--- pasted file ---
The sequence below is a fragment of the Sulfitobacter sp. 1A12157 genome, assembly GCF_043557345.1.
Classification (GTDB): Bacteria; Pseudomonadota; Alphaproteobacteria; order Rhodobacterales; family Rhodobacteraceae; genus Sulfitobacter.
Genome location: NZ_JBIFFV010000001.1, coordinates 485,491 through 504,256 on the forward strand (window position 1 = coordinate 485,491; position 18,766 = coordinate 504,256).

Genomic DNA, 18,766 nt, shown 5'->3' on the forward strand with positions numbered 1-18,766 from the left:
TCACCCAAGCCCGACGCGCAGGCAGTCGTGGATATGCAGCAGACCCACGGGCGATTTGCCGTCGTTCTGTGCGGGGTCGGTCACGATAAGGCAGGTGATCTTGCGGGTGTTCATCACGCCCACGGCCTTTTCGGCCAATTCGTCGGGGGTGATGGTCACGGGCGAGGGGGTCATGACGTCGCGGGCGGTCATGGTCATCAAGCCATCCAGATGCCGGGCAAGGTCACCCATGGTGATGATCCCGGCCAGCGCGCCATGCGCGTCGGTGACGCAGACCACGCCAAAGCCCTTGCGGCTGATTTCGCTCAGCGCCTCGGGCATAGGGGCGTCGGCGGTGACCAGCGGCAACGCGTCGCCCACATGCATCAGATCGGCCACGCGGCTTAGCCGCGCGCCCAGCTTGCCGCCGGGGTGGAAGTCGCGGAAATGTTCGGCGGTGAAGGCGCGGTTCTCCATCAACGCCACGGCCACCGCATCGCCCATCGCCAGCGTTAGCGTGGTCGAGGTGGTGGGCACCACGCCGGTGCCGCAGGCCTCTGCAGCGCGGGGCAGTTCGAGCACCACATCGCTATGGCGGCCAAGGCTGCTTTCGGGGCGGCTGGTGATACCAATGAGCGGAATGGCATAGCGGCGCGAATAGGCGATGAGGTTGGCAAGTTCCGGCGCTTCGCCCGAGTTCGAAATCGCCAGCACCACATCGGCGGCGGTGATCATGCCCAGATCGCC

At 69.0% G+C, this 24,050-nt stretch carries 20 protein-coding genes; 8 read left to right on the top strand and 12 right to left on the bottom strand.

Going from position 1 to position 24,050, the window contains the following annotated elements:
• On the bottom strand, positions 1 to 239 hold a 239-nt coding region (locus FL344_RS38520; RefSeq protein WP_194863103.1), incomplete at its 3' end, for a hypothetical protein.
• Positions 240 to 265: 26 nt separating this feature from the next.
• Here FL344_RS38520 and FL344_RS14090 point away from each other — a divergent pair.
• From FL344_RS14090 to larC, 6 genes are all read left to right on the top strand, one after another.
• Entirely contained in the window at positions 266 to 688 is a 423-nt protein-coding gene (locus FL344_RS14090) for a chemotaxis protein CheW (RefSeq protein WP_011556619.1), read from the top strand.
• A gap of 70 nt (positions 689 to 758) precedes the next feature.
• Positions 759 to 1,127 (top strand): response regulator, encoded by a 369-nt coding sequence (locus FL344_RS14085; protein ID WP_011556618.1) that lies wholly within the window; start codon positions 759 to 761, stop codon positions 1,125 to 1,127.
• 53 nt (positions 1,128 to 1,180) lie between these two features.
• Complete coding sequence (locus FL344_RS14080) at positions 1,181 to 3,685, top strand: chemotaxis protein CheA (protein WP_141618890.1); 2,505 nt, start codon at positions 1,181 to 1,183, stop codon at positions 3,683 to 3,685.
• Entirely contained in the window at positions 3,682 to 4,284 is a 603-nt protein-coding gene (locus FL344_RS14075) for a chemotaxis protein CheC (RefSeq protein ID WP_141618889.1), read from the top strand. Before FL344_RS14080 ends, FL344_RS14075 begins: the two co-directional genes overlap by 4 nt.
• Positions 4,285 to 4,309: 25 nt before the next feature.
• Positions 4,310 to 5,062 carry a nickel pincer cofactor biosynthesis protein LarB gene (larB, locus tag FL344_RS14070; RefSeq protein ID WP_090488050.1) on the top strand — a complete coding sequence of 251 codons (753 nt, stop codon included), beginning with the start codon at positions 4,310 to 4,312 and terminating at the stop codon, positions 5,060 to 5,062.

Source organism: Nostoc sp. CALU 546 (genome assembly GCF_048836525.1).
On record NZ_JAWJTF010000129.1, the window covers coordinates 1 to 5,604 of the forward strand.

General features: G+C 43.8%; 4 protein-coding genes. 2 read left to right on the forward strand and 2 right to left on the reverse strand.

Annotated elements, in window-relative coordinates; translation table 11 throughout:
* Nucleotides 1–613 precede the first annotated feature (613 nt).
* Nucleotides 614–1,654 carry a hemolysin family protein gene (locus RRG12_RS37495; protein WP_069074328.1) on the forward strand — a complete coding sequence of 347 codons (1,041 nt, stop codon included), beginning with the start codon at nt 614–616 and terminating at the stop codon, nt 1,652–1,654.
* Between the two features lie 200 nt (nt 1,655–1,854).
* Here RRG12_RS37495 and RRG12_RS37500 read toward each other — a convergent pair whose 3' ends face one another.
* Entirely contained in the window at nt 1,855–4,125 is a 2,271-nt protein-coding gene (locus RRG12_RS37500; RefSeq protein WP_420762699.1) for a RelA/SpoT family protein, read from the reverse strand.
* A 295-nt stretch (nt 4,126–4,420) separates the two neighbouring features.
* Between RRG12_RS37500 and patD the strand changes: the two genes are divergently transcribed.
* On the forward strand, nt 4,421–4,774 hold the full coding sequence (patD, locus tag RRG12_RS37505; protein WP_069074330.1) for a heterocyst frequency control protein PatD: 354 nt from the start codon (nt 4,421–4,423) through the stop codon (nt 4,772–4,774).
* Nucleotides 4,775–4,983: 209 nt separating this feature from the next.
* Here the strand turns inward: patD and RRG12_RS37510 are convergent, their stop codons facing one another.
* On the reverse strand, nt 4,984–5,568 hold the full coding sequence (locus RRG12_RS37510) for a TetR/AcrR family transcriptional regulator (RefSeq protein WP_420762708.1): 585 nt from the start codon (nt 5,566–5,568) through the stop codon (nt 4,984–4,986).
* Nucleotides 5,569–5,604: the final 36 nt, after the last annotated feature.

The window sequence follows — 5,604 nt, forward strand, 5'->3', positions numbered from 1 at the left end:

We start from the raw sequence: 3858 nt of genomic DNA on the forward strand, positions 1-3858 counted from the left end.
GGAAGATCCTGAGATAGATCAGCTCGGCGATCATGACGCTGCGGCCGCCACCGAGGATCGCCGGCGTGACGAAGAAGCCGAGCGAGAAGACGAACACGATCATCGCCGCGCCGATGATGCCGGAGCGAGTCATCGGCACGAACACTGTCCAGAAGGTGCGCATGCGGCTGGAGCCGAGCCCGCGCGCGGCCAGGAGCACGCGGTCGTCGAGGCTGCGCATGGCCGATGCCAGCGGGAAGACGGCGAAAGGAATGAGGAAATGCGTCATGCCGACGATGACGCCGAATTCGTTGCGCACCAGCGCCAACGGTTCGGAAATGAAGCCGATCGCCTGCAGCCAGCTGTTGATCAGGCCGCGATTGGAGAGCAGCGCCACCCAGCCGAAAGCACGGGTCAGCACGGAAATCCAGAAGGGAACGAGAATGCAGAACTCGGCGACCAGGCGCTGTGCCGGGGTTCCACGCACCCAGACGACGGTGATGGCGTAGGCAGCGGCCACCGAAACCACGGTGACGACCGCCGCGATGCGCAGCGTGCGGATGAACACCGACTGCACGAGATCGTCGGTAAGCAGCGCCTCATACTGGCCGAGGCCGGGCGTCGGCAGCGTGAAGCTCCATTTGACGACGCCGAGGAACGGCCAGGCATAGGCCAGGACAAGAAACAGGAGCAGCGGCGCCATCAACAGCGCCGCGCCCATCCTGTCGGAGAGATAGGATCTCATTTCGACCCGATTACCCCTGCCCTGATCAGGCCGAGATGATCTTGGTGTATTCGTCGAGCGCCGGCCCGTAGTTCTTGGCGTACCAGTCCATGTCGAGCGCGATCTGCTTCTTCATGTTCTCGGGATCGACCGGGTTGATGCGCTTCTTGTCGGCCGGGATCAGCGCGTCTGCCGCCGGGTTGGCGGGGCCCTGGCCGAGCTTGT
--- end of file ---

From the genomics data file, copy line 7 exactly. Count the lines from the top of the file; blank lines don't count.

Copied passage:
Going from position 1 to position 24,050, the window contains the following annotated elements: